On May 19, the American Security Project held a virtual event with Vice Admiral Lee Gunn USN (Ret.) and Brigadier General Stephen Cheney, USA (Ret.) to discuss the national security implications of climate change in the Tampa Bay region.
BGen Cheney opened the event by highlighting the importance of Florida to national security, then acknowledged the realities of climate change, saying “the science is settled.” He told a personal anecdote from 2018 when Hurricane Florence hit Camp Lejeune. Despite only being a Category 2 storm, it stalled in place and dumped up to 20 inches of rain, causing $3 – $4 billion worth of damage. Slowing storms that remain intact farther inland, like Hurricane Florence, are occurring more frequently thus causing more damage than is usually seen from similar storms.
VADM Gunn went on to describe climate threats facing Florida, like rising seas, extreme weather, and rising temperatures. He explained that rising rates of heat injury experienced by the armed services may worsen as temperatures rise here in the US and abroad.
BGen Cheney followed with a personal example. When he took command of Parris island, his predecessor warned him that the major challenge he would face would be hurricanes, despite the fact the base had not experienced a hurricane in 40 years. Three years later Hurricane Floyd took aim at the Carolina coast and caused them to evacuate 8,000 recruits from the base. Thankfully, Floyd changed direction, causing minor damage. Had they suffered a direct hit, the base may have looked Tyndall Air Force Base after Hurricane Michael in 2018.
The military sees its responsibilities shifting as the impacts of climate change become more prevalent. VADM Gunn explained, “there are tasks at home that are increasingly falling to the military as well, not just national guard but the active military in some cases.”
VADM Gunn continued, discussing climate change’s effect on international missions managed from MacDill AFB in Tampa, saying: “The effects of climate change abroad are adding to the difficulties that troops face when they [deploy], the causes that require them to [go], and the missions they have to perform once there. Humanitarian assistance and disaster relief are becoming increasingly prominent missions for all of the five military services.”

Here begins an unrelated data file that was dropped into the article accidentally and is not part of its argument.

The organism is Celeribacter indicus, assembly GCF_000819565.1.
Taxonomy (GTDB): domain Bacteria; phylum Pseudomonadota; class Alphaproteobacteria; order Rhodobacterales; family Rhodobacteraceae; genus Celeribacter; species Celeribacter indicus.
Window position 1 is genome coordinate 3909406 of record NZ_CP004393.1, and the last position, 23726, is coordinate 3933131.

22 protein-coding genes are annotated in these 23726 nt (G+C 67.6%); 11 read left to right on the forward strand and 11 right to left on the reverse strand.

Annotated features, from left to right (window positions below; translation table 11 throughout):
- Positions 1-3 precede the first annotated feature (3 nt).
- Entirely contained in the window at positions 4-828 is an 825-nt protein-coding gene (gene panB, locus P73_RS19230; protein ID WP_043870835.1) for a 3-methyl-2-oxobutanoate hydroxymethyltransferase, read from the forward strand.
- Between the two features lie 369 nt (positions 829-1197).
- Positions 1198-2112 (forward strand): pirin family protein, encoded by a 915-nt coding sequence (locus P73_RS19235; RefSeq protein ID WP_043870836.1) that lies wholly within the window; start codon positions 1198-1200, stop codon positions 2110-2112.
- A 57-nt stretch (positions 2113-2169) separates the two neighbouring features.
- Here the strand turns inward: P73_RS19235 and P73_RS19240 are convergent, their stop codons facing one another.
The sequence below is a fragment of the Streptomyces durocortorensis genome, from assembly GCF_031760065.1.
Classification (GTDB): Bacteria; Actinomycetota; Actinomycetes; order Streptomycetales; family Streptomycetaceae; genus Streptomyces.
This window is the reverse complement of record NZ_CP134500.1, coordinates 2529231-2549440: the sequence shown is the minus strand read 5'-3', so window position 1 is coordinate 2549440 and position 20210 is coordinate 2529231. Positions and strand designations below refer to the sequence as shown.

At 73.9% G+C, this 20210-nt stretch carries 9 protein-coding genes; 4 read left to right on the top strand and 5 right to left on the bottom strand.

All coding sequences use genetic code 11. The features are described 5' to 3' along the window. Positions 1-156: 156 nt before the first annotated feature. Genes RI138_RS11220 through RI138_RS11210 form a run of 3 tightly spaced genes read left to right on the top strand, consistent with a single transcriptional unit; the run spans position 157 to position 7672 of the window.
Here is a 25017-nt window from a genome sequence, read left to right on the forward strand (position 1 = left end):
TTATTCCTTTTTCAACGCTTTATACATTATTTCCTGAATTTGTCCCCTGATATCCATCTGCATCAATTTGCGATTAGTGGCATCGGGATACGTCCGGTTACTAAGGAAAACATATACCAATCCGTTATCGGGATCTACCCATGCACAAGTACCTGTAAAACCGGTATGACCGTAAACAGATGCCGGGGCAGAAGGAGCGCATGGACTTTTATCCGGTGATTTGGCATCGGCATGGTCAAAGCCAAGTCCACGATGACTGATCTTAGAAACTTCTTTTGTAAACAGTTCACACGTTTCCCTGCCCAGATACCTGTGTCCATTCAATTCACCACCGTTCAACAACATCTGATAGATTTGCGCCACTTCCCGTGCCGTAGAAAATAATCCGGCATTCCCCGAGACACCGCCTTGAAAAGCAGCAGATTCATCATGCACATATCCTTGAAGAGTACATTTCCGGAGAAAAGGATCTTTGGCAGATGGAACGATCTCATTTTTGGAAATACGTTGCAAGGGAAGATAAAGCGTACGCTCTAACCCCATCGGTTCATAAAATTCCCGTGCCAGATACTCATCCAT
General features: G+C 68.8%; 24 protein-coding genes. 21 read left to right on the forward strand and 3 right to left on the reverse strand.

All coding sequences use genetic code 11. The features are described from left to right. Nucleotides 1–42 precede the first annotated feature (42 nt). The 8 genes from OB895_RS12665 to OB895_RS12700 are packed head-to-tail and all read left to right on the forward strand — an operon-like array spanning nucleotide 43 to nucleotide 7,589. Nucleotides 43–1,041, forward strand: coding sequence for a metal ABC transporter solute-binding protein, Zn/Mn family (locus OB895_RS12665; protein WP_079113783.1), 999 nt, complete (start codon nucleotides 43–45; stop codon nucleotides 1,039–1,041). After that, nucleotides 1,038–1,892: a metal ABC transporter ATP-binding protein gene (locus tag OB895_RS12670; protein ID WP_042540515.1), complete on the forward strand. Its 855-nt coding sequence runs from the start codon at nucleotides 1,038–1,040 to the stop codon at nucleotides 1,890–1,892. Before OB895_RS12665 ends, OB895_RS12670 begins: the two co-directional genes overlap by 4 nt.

When asked how climate change exacerbates conflict, BGen Cheney recalled water insecurity affecting communities around Lake Chad. In the last 30 years Lake Chad has lost 70-80% of its water, which has displaced the local populations. In turn the area became fertile ground for the Islamist militant group Boko Haram which is still contributing to regional instability today.
VADM Gunn noted Air Force Chief of Staff Gen. Charles Q. Brown, Jr.’s motto “Accelerate Change or Lose” when viewing the MacDill AFB website. On this he commented “[This] encapsulates what our military, civilian populace, domestic economy, and our diplomats have to contend with to deal appropriately with and to mobilize the forces necessary to [mitigate the effects of climate change.]”
The event also included discussion on the economy. America’s leadership as the world transitions inevitably to new and renewable forms of energy production, transmission, and energy use is a matter of economic competitiveness with the rest of the world.
VADM Gunn concluded his comments with three points: we must acknowledge the problem of climate change, get going, and curb greenhouse gas emissions. To do this we must manage our resources well to allow us to muster our offensive and defensive capabilities against climate change.
When it comes to addressing climate change, VADM Gunn asserted “Lead, follow, or get the hell out of the way” and BGen Cheney added “Now is not the time to be complacent.”
Overall, VADM Gunn is impressed with resiliency work in Florida and thinks it is clear Floridians are taking this issue seriously.
Watch the full recording here:
Additional Resources from the American Security Project: